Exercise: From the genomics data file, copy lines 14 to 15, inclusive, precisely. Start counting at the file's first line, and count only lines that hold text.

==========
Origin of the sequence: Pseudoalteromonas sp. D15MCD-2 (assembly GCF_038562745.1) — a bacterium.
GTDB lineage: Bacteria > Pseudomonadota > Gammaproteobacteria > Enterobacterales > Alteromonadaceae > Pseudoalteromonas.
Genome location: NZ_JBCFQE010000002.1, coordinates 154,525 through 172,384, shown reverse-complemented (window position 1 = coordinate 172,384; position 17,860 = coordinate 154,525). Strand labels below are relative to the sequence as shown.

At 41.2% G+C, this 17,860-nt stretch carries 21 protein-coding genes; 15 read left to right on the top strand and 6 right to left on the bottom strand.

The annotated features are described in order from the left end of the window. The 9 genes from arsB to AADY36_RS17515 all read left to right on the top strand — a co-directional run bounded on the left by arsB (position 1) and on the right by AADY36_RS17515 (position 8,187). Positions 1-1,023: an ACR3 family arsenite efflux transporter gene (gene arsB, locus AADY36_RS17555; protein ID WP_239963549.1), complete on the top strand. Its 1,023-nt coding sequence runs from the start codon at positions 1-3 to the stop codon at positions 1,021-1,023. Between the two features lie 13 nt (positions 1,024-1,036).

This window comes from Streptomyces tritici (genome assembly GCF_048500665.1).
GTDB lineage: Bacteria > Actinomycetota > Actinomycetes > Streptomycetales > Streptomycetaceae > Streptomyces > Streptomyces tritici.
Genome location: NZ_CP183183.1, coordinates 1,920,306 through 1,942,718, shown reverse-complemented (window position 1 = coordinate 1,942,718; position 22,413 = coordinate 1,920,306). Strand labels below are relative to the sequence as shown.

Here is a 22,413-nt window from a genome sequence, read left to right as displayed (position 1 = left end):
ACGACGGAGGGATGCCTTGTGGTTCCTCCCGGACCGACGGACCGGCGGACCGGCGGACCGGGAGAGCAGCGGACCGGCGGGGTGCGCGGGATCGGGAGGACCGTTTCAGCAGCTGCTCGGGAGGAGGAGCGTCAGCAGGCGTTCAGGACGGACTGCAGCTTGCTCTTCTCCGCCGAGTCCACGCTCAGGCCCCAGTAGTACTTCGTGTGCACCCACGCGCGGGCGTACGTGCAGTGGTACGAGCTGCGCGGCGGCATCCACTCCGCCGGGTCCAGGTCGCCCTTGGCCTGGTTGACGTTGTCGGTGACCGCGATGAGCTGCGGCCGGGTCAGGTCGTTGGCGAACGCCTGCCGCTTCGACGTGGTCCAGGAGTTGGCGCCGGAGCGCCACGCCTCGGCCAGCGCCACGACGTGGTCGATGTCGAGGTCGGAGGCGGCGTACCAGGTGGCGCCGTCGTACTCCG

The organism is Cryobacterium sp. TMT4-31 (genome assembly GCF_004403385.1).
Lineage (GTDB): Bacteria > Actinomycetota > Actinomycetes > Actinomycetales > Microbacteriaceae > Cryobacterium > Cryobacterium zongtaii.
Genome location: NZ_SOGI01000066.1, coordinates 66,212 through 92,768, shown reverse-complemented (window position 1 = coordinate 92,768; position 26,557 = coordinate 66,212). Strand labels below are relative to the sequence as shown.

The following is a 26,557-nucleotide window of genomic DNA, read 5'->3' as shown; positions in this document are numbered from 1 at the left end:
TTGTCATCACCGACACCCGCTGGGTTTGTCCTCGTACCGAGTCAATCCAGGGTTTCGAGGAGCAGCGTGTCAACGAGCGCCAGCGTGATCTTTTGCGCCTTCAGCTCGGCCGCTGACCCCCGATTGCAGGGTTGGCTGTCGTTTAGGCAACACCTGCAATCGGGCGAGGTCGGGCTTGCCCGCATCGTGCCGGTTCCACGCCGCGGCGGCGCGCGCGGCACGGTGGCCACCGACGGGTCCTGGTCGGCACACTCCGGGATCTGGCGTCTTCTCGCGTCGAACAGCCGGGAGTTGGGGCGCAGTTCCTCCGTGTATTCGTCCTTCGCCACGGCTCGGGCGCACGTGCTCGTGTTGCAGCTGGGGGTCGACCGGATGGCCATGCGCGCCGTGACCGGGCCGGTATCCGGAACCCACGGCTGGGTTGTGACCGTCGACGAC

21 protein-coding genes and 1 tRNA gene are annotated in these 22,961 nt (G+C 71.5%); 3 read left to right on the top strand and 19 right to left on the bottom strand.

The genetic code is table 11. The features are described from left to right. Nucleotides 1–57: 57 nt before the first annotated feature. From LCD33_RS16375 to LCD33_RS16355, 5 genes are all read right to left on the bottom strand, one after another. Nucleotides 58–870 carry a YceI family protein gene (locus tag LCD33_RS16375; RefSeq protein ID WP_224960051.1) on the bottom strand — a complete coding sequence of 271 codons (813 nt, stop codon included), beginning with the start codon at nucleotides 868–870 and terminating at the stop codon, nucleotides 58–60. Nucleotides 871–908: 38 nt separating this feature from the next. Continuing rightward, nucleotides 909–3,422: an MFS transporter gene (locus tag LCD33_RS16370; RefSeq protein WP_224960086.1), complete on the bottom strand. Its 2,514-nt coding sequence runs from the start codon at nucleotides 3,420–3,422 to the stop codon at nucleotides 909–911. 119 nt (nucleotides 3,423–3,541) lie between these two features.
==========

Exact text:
The following is a 26,557-nucleotide window of genomic DNA, read 5'->3' as shown; positions in this document are numbered from 1 at the left end:
TTGTCATCACCGACACCCGCTGGGTTTGTCCTCGTACCGAGTCAATCCAGGGTTTCGAGGAGCAGCGTGTCAACGAGCGCCAGCGTGATCTTTTGCGCCTTCAGCTCGGCCGCTGACCCCCGATTGCAGGGTTGGCTGTCGTTTAGGCAACACCTGCAATCGGGCGAGGTCGGGCTTGCCCGCATCGTGCCGGTTCCACGCCGCGGCGGCGCGCGCGGCACGGTGGCCACCGACGGGTCCTGGTCGGCACACTCCGGGATCTGGCGTCTTCTCGCGTCGAACAGCCGGGAGTTGGGGCGCAGTTCCTCCGTGTATTCGTCCTTCGCCACGGCTCGGGCGCACGTGCTCGTGTTGCAGCTGGGGGTCGACCGGATGGCCATGCGCGCCGTGACCGGGCCGGTATCCGGAACCCACGGCTGGGTTGTGACCGTCGACGAC